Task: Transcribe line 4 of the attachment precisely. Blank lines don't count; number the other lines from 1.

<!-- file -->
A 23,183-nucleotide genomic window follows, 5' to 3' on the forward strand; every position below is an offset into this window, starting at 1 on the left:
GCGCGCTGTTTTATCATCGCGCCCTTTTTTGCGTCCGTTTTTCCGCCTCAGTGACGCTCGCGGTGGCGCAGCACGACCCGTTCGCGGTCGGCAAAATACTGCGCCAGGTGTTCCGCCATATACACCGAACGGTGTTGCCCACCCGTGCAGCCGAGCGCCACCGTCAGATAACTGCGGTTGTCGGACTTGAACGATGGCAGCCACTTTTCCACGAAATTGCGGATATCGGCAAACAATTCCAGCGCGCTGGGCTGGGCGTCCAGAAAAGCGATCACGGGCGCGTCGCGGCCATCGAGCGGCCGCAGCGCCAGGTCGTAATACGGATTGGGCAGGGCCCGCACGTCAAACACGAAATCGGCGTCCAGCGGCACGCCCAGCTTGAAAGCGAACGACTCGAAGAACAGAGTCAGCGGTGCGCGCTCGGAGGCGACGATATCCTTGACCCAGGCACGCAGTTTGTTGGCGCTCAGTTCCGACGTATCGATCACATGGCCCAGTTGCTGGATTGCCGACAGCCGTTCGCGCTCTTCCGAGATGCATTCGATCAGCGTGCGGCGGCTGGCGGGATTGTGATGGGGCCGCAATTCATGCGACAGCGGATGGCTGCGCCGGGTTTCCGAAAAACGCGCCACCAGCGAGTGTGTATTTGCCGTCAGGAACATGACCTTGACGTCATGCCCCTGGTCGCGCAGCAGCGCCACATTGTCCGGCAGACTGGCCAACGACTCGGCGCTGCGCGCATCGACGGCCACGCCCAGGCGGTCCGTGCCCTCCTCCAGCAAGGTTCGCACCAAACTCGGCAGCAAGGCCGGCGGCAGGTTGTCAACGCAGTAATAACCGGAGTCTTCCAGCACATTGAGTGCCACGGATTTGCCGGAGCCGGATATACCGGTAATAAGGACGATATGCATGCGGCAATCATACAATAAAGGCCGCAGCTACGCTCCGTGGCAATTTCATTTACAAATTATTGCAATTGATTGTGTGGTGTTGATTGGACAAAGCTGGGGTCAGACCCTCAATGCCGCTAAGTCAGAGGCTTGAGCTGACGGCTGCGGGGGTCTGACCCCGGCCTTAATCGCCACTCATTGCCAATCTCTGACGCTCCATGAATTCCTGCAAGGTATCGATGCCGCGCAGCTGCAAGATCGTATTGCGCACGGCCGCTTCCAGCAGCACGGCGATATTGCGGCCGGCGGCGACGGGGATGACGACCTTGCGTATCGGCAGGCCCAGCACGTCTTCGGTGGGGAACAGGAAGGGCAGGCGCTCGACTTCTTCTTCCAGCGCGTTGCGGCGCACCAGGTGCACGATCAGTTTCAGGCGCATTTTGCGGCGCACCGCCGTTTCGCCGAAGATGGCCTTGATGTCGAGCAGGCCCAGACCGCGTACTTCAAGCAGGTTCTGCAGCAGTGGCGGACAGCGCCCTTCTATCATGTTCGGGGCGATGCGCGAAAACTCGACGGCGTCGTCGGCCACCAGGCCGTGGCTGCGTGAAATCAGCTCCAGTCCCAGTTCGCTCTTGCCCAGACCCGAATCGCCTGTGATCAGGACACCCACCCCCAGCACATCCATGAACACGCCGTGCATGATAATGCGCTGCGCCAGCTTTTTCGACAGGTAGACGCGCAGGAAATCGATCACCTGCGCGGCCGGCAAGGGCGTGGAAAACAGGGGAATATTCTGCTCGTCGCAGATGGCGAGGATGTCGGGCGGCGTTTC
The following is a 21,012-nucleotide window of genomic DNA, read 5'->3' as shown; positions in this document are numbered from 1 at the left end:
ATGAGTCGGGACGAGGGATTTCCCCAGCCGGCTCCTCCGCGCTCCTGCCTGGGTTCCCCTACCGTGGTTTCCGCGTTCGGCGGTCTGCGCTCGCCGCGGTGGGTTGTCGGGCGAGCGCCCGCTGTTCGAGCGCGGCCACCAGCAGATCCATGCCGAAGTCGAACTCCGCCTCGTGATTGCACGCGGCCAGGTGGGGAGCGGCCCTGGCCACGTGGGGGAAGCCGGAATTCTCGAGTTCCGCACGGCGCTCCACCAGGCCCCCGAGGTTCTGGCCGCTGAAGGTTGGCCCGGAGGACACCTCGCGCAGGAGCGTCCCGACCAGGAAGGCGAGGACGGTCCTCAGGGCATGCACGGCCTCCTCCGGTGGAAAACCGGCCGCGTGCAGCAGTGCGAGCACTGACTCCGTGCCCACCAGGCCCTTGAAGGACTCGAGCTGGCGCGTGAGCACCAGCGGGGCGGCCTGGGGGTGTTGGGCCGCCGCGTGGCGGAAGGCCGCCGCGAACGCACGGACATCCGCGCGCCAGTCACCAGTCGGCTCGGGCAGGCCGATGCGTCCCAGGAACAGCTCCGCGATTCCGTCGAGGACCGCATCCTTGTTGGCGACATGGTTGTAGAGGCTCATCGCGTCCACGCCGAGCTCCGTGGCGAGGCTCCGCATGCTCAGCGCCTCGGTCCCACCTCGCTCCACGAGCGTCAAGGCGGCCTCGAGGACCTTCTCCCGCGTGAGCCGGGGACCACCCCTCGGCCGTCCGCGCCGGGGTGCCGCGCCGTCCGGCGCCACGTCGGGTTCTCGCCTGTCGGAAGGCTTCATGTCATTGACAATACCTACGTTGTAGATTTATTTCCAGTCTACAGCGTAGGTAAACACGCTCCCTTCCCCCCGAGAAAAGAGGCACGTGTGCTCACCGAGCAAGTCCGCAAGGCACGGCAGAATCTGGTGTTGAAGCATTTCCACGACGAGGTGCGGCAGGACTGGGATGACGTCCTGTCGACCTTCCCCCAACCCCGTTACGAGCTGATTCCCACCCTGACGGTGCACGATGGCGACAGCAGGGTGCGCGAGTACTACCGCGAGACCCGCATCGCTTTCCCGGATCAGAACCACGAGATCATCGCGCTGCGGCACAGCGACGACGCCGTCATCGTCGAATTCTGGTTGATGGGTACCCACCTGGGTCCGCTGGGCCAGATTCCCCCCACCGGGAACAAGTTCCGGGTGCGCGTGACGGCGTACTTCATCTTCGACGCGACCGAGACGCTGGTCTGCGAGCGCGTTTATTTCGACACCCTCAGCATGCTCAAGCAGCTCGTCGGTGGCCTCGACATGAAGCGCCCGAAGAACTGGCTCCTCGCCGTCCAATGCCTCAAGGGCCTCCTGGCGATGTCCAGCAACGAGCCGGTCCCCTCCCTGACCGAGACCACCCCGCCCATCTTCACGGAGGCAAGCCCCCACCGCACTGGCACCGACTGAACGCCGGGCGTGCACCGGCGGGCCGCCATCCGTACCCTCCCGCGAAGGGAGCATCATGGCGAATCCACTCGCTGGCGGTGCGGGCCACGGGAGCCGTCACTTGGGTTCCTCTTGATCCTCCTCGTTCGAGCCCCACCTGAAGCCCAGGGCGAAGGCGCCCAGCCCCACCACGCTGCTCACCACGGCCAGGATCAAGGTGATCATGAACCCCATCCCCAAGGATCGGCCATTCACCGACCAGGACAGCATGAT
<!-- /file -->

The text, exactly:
ATGAGTCGGGACGAGGGATTTCCCCAGCCGGCTCCTCCGCGCTCCTGCCTGGGTTCCCCTACCGTGGTTTCCGCGTTCGGCGGTCTGCGCTCGCCGCGGTGGGTTGTCGGGCGAGCGCCCGCTGTTCGAGCGCGGCCACCAGCAGATCCATGCCGAAGTCGAACTCCGCCTCGTGATTGCACGCGGCCAGGTGGGGAGCGGCCCTGGCCACGTGGGGGAAGCCGGAATTCTCGAGTTCCGCACGGCGCTCCACCAGGCCCCCGAGGTTCTGGCCGCTGAAGGTTGGCCCGGAGGACACCTCGCGCAGGAGCGTCCCGACCAGGAAGGCGAGGACGGTCCTCAGGGCATGCACGGCCTCCTCCGGTGGAAAACCGGCCGCGTGCAGCAGTGCGAGCACTGACTCCGTGCCCACCAGGCCCTTGAAGGACTCGAGCTGGCGCGTGAGCACCAGCGGGGCGGCCTGGGGGTGTTGGGCCGCCGCGTGGCGGAAGGCCGCCGCGAACGCACGGACATCCGCGCGCCAGTCACCAGTCGGCTCGGGCAGGCCGATGCGTCCCAGGAACAGCTCCGCGATTCCGTCGAGGACCGCATCCTTGTTGGCGACATGGTTGTAGAGGCTCATCGCGTCCACGCCGAGCTCCGTGGCGAGGCTCCGCATGCTCAGCGCCTCGGTCCCACCTCGCTCCACGAGCGTCAAGGCGGCCTCGAGGACCTTCTCCCGCGTGAGCCGGGGACCACCCCTCGGCCGTCCGCGCCGGGGTGCCGCGCCGTCCGGCGCCACGTCGGGTTCTCGCCTGTCGGAAGGCTTCATGTCATTGACAATACCTACGTTGTAGATTTATTTCCAGTCTACAGCGTAGGTAAACACGCTCCCTTCCCCCCGAGAAAAGAGGCACGTGTGCTCACCGAGCAAGTCCGCAAGGCACGGCAGAATCTGGTGTTGAAGCATTTCCACGACGAGGTGCGGCAGGACTGGGATGACGTCCTGTCGACCTTCCCCCAACCCCGTTACGAGCTGATTCCCACCCTGACGGTGCACGATGGCGACAGCAGGGTGCGCGAGTACTACCGCGAGACCCGCATCGCTTTCCCGGATCAGAACCACGAGATCATCGCGCTGCGGCACAGCGACGACGCCGTCATCGTCGAATTCTGGTTGATGGGTACCCACCTGGGTCCGCTGGGCCAGATTCCCCCCACCGGGAACAAGTTCCGGGTGCGCGTGACGGCGTACTTCATCTTCGACGCGACCGAGACGCTGGTCTGCGAGCGCGTTTATTTCGACACCCTCAGCATGCTCAAGCAGCTCGTCGGTGGCCTCGACATGAAGCGCCCGAAGAACTGGCTCCTCGCCGTCCAATGCCTCAAGGGCCTCCTGGCGATGTCCAGCAACGAGCCGGTCCCCTCCCTGACCGAGACCACCCCGCCCATCTTCACGGAGGCAAGCCCCCACCGCACTGGCACCGACTGAACGCCGGGCGTGCACCGGCGGGCCGCCATCCGTACCCTCCCGCGAAGGGAGCATCATGGCGAATCCACTCGCTGGCGGTGCGGGCCACGGGAGCCGTCACTTGGGTTCCTCTTGATCCTCCTCGTTCGAGCCCCACCTGAAGCCCAGGGCGAAGGCGCCCAGCCCCACCACGCTGCTCACCACGGCCAGGATCAAGGTGATCATGAACCCCATCCCCAAGGATCGGCCATTCACCGACCAGGACAGCATGAT